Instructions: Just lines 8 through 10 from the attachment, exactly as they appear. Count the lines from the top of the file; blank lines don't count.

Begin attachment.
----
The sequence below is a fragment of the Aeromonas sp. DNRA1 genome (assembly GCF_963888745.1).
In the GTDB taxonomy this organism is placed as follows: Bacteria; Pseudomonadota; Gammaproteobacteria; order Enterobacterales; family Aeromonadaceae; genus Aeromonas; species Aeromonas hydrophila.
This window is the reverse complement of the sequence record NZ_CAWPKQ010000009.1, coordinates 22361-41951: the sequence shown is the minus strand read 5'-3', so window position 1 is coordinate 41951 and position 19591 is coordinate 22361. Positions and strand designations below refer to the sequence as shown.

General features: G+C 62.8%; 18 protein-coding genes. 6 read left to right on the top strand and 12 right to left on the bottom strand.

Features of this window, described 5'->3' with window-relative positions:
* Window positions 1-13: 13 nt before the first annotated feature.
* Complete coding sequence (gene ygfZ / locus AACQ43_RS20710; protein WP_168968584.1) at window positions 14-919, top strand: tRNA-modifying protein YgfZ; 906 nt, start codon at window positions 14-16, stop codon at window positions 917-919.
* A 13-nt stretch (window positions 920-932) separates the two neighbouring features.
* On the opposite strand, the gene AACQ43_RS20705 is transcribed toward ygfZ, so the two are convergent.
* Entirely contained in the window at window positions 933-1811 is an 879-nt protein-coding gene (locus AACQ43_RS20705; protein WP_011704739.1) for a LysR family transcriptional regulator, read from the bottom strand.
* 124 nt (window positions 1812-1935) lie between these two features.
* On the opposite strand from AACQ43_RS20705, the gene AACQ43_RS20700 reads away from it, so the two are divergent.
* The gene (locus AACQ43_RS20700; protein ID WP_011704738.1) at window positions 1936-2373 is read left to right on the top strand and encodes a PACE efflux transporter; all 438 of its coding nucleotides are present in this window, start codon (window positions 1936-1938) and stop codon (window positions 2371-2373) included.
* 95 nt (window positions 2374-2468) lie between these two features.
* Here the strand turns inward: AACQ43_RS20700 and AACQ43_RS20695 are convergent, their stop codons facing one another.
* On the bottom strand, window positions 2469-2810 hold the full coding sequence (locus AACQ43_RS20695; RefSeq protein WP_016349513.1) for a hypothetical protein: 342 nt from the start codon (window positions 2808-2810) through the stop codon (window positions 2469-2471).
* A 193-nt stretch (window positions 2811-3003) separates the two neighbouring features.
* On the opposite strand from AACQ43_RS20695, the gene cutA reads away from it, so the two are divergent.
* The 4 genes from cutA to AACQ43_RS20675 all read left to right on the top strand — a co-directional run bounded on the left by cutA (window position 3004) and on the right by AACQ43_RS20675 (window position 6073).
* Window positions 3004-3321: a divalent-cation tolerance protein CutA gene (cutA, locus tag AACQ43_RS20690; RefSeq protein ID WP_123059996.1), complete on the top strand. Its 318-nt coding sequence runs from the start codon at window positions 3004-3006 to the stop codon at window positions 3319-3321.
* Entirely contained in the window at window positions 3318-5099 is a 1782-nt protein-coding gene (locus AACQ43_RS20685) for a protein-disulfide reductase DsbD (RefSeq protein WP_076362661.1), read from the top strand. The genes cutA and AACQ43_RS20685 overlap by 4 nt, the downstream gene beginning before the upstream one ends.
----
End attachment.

* A 13-nt stretch (window positions 920-932) separates the two neighbouring features.
* On the opposite strand, the gene AACQ43_RS20705 is transcribed toward ygfZ, so the two are convergent.
* Entirely contained in the window at window positions 933-1811 is an 879-nt protein-coding gene (locus AACQ43_RS20705; protein WP_011704739.1) for a LysR family transcriptional regulator, read from the bottom strand.